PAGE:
Finally the people. No matter where you are from, people are surprisingly similar. In every culture in the world you will find those who are friendly for no reason, those who are friendly in order to swindle you, and those who are just straight up hostile/rude/aggressive. Looking for an untouched population, pristine in their tribal ways? Sorry, Lady Gaga has made it around the world in a path blazed by Michael Jackson. Sure, you will get those quaint cultural quirks that only one specific people tend to exhibit but chances are those quirks will start to wear on you after awhile. For example, I like my personal space and while I don't mind sacrificing it out of necessity (Hong Kong) it just drives me crazy when people stand really close to me/stuck like a barnacle on my side when there are miles of space around. The two experiences that vividly spring to mind are: 1. in Chennai in a movie theater where I was the only woman in line for popcorn and at least 10 hands were on my butt and all the guys were pressed as close to me as possible. 2. In Lhasa in the temples. I guess I look Tibetan and Tibetan nomads (at least the ones I have encountered) love to stick close to their own. The Boy started speaking Tibetan to a monk and all of a sudden I had ten nomad barnacles popping out from all around me. I will literally spooned while standing upright as they gawked at the spectacle of the Boy.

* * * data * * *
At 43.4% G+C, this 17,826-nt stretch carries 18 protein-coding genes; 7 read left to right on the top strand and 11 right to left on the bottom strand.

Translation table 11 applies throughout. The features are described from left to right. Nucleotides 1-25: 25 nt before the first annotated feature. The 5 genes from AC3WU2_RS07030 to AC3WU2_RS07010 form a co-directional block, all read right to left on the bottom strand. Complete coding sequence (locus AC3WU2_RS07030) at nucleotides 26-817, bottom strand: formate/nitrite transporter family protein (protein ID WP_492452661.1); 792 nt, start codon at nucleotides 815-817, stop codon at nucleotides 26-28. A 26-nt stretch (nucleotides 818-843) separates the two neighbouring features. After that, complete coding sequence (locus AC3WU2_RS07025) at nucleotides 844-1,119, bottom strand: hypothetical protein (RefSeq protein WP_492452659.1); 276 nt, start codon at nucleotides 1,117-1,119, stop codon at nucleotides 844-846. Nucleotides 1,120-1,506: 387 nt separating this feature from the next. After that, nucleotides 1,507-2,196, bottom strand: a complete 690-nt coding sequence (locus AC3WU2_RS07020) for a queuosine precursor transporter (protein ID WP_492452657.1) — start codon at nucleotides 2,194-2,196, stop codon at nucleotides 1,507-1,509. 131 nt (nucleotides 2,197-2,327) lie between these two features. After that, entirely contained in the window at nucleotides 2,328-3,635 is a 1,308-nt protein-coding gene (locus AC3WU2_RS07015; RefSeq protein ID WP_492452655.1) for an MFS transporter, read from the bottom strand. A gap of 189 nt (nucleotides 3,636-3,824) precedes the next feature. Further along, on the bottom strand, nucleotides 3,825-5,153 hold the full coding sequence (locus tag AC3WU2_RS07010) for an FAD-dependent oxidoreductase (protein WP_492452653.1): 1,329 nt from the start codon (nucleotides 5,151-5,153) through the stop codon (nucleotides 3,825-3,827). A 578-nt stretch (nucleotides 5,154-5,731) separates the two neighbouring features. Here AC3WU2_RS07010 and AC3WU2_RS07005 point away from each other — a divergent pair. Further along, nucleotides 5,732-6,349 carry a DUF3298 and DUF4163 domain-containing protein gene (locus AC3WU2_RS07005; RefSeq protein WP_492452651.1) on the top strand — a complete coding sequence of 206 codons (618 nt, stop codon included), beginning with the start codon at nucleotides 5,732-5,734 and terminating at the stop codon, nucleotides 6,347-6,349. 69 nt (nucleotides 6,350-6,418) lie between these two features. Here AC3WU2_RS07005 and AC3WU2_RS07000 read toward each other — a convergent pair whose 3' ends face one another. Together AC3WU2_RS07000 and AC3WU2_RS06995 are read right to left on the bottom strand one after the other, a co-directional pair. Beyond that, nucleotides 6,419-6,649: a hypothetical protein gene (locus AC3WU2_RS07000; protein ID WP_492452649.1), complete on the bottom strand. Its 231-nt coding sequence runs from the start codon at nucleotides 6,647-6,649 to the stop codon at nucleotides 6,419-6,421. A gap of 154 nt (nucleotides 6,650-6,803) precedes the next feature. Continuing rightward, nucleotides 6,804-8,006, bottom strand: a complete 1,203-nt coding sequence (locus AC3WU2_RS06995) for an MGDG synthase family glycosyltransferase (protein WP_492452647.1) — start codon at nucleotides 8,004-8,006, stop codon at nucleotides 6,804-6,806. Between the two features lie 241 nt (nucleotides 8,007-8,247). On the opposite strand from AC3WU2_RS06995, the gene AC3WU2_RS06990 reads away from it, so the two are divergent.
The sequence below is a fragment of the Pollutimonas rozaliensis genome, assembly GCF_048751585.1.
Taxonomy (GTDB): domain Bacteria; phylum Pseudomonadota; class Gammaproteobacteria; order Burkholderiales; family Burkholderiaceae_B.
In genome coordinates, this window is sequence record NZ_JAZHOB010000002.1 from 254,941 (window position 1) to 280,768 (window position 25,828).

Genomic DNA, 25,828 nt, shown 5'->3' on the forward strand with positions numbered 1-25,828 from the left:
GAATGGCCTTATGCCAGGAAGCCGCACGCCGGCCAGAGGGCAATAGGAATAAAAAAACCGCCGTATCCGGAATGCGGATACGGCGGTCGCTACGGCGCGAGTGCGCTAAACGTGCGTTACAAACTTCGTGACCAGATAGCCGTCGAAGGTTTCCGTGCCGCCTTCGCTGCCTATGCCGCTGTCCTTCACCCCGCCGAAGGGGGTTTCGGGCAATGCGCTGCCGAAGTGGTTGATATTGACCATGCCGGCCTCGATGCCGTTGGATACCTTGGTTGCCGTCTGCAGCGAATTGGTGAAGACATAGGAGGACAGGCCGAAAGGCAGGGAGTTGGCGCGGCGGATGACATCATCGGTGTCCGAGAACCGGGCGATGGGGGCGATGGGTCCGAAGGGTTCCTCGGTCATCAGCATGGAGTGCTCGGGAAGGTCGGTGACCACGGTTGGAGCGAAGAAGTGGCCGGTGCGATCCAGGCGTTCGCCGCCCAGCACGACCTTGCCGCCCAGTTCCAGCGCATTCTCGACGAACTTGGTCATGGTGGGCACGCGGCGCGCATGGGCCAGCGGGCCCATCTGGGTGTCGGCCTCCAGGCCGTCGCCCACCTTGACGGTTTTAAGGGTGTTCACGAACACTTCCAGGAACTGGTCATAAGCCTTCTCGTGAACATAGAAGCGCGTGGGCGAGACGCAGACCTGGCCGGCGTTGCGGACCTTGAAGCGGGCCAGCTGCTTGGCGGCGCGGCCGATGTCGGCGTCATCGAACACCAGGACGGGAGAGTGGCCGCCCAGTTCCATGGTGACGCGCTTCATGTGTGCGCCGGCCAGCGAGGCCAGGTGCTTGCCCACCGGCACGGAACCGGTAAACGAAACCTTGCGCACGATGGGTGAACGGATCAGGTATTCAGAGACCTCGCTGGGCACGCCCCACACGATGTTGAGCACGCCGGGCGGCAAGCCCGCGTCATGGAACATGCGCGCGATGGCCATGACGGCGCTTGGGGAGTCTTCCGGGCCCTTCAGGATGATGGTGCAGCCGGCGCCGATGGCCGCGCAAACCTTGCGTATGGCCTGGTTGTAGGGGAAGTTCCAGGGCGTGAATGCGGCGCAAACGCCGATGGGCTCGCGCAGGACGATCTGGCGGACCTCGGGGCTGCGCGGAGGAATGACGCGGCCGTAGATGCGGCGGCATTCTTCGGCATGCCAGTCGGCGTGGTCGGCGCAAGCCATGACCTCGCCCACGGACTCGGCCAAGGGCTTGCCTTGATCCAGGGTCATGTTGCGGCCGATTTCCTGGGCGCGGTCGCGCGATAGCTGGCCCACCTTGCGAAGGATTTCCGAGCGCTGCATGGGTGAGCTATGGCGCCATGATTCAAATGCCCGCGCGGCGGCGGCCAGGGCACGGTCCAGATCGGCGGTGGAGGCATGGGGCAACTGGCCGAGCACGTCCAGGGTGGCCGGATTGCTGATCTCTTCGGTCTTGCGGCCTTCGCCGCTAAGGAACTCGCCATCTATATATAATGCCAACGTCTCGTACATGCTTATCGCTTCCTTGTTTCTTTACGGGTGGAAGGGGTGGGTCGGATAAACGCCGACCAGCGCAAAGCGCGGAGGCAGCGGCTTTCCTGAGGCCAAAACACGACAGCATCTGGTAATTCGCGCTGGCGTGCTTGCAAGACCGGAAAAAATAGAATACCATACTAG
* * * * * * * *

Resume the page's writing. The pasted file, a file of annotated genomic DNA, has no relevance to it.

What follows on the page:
That being said there are so many cultures that have some of the most genuinely friendly people I have ever met. Lhasa was one such place, and Istanbul and Alanya are two others where I have just fallen in love with how fabulous the local population is. Honestly how similar people are to each other regardless of nationality is one of the best things about traveling. The world stops being this scary place where anyone who is "other"is automatically labeled a threat. Seeing people as people is a great perk.